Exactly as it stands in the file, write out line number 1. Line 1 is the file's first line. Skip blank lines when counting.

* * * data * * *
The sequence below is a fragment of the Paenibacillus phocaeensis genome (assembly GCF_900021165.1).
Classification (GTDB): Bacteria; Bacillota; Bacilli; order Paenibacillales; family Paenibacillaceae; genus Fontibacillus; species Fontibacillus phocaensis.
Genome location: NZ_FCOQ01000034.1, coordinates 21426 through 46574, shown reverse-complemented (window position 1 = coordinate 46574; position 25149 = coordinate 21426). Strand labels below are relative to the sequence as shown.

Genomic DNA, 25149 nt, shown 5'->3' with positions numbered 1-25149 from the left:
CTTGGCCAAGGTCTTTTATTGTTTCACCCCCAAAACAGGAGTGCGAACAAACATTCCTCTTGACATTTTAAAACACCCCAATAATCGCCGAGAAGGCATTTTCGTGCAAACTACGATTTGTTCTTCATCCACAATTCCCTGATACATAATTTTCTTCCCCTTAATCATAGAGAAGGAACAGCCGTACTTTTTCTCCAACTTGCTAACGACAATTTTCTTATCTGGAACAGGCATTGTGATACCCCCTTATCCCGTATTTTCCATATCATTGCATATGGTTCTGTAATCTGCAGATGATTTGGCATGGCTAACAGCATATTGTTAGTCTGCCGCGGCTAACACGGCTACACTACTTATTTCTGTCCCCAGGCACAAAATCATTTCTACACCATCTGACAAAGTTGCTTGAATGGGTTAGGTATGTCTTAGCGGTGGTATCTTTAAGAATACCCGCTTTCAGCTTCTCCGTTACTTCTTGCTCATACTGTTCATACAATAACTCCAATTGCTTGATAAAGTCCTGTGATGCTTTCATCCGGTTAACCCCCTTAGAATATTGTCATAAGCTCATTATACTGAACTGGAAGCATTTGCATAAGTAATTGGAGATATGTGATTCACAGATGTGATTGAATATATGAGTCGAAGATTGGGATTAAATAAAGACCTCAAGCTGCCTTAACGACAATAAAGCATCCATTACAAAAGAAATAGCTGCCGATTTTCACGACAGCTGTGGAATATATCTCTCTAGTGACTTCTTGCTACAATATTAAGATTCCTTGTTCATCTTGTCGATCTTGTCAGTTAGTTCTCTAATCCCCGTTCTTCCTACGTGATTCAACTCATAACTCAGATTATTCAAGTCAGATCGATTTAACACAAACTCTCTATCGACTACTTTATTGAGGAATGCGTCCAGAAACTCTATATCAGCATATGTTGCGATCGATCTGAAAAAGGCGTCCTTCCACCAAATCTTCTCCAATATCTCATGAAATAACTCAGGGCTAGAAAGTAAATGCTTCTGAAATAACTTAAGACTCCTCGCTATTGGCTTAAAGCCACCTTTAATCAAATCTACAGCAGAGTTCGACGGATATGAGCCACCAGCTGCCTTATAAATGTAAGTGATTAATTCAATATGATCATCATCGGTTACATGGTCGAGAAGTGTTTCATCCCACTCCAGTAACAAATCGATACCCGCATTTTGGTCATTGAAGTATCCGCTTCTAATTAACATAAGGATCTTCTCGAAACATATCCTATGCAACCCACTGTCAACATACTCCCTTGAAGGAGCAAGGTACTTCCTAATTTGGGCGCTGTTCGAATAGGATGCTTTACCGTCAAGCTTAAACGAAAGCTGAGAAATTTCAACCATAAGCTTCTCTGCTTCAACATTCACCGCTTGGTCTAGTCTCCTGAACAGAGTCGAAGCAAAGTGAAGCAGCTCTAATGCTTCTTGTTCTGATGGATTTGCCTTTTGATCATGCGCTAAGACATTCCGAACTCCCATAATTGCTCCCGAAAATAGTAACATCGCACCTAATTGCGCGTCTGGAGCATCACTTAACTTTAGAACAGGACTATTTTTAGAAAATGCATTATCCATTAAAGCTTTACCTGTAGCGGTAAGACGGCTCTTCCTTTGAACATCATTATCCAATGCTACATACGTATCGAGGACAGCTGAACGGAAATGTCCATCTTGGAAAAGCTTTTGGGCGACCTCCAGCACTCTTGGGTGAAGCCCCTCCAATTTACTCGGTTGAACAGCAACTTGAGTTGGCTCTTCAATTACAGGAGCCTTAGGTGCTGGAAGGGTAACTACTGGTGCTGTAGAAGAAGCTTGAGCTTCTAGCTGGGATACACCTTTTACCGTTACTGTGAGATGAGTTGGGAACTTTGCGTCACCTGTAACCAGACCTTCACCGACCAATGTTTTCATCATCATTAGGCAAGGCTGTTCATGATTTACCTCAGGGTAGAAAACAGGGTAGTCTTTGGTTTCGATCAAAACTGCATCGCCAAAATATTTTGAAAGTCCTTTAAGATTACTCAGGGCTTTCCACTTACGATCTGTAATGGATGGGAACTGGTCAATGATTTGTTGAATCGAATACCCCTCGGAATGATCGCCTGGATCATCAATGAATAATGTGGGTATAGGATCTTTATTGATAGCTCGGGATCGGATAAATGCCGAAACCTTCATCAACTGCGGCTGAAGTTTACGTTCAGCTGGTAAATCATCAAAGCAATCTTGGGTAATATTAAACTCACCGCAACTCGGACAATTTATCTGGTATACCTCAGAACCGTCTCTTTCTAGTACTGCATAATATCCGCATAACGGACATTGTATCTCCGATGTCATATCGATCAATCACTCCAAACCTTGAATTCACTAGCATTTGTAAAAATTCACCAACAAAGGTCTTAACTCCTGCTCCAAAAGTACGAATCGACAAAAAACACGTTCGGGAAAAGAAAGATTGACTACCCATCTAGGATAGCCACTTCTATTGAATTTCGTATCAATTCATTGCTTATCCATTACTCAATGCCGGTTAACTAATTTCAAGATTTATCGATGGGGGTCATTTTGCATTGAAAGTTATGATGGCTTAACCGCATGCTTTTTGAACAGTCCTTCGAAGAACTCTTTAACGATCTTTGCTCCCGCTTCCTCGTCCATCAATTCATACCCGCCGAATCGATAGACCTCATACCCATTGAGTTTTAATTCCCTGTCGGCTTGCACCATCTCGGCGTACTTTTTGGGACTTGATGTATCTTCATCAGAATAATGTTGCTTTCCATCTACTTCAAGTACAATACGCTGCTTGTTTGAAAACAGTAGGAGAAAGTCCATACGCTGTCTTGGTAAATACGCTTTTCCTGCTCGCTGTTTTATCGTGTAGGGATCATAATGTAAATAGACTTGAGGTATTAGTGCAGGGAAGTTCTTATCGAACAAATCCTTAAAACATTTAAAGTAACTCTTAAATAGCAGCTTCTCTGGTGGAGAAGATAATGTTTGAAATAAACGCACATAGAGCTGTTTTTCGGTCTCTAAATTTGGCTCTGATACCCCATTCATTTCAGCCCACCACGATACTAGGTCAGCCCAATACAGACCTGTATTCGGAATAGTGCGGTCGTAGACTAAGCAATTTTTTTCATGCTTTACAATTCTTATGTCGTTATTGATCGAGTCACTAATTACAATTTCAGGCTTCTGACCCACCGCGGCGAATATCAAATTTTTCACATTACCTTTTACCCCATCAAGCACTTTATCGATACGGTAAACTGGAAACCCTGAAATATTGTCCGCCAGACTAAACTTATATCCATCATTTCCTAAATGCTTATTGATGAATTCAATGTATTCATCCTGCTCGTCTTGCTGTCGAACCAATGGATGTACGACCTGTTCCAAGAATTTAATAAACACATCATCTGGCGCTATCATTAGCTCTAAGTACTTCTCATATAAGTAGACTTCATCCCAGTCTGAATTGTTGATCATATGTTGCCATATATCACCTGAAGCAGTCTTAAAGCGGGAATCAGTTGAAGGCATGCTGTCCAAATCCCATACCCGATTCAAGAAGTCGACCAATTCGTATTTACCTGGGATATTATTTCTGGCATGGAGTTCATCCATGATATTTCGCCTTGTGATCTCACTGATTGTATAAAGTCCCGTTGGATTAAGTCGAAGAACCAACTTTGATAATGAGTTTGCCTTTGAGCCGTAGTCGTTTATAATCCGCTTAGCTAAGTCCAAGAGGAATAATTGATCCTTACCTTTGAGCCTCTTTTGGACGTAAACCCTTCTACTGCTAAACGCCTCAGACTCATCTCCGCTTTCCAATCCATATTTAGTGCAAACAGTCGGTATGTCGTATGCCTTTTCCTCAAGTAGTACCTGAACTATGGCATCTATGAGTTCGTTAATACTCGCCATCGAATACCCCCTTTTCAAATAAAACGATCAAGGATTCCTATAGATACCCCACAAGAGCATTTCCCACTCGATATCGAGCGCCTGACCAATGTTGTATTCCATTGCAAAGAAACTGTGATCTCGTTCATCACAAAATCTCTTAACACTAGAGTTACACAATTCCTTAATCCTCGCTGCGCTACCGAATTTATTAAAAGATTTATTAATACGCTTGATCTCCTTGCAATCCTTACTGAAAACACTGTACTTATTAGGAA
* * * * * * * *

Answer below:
The sequence below is a fragment of the Paenibacillus phocaeensis genome (assembly GCF_900021165.1).